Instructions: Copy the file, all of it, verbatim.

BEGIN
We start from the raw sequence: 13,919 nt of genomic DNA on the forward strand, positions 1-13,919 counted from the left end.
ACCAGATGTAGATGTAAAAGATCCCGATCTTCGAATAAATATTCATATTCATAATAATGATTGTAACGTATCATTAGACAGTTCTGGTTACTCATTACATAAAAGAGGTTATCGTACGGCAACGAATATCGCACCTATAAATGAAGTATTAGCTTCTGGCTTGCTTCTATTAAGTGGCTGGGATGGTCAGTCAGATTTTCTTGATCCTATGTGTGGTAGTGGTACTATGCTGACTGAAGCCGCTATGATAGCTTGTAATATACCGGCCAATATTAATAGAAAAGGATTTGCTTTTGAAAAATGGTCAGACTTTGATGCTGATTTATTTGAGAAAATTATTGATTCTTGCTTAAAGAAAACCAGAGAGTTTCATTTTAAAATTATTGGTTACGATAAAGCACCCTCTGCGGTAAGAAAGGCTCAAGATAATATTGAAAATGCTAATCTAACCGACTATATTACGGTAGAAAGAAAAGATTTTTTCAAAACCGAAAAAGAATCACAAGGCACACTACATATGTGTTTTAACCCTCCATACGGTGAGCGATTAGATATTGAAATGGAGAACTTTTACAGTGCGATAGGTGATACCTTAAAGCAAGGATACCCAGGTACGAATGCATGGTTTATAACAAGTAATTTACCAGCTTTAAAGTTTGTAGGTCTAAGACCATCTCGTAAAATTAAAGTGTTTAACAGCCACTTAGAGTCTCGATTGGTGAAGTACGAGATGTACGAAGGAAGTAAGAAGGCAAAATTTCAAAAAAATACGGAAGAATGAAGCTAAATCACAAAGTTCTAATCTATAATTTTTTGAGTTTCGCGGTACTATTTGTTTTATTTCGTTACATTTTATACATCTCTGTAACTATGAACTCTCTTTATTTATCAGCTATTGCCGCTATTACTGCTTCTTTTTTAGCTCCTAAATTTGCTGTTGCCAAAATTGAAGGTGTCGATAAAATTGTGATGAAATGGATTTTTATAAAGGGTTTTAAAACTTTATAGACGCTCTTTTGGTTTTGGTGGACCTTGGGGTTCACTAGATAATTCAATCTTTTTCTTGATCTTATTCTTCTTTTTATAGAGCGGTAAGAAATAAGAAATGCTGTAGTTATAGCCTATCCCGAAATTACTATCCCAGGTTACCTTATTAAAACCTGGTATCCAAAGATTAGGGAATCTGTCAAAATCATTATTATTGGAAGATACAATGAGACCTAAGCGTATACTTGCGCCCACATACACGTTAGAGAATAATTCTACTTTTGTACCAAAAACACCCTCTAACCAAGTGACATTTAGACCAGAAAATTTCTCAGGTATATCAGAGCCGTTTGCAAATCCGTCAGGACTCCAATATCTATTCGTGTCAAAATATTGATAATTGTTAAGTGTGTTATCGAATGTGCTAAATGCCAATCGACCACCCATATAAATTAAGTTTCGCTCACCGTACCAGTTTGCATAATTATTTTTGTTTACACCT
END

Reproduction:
We start from the raw sequence: 13,919 nt of genomic DNA on the forward strand, positions 1-13,919 counted from the left end.
ACCAGATGTAGATGTAAAAGATCCCGATCTTCGAATAAATATTCATATTCATAATAATGATTGTAACGTATCATTAGACAGTTCTGGTTACTCATTACATAAAAGAGGTTATCGTACGGCAACGAATATCGCACCTATAAATGAAGTATTAGCTTCTGGCTTGCTTCTATTAAGTGGCTGGGATGGTCAGTCAGATTTTCTTGATCCTATGTGTGGTAGTGGTACTATGCTGACTGAAGCCGCTATGATAGCTTGTAATATACCGGCCAATATTAATAGAAAAGGATTTGCTTTTGAAAAATGGTCAGACTTTGATGCTGATTTATTTGAGAAAATTATTGATTCTTGCTTAAAGAAAACCAGAGAGTTTCATTTTAAAATTATTGGTTACGATAAAGCACCCTCTGCGGTAAGAAAGGCTCAAGATAATATTGAAAATGCTAATCTAACCGACTATATTACGGTAGAAAGAAAAGATTTTTTCAAAACCGAAAAAGAATCACAAGGCACACTACATATGTGTTTTAACCCTCCATACGGTGAGCGATTAGATATTGAAATGGAGAACTTTTACAGTGCGATAGGTGATACCTTAAAGCAAGGATACCCAGGTACGAATGCATGGTTTATAACAAGTAATTTACCAGCTTTAAAGTTTGTAGGTCTAAGACCATCTCGTAAAATTAAAGTGTTTAACAGCCACTTAGAGTCTCGATTGGTGAAGTACGAGATGTACGAAGGAAGTAAGAAGGCAAAATTTCAAAAAAATACGGAAGAATGAAGCTAAATCACAAAGTTCTAATCTATAATTTTTTGAGTTTCGCGGTACTATTTGTTTTATTTCGTTACATTTTATACATCTCTGTAACTATGAACTCTCTTTATTTATCAGCTATTGCCGCTATTACTGCTTCTTTTTTAGCTCCTAAATTTGCTGTTGCCAAAATTGAAGGTGTCGATAAAATTGTGATGAAATGGATTTTTATAAAGGGTTTTAAAACTTTATAGACGCTCTTTTGGTTTTGGTGGACCTTGGGGTTCACTAGATAATTCAATCTTTTTCTTGATCTTATTCTTCTTTTTATAGAGCGGTAAGAAATAAGAAATGCTGTAGTTATAGCCTATCCCGAAATTACTATCCCAGGTTACCTTATTAAAACCTGGTATCCAAAGATTAGGGAATCTGTCAAAATCATTATTATTGGAAGATACAATGAGACCTAAGCGTATACTTGCGCCCACATACACGTTAGAGAATAATTCTACTTTTGTACCAAAAACACCCTCTAACCAAGTGACATTTAGACCAGAAAATTTCTCAGGTATATCAGAGCCGTTTGCAAATCCGTCAGGACTCCAATATCTATTCGTGTCAAAATATTGATAATTGTTAAGTGTGTTATCGAATGTGCTAAATGCCAATCGACCACCCATATAAATTAAGTTTCGCTCACCGTACCAGTTTGCATAATTATTTTTGTTTACACCT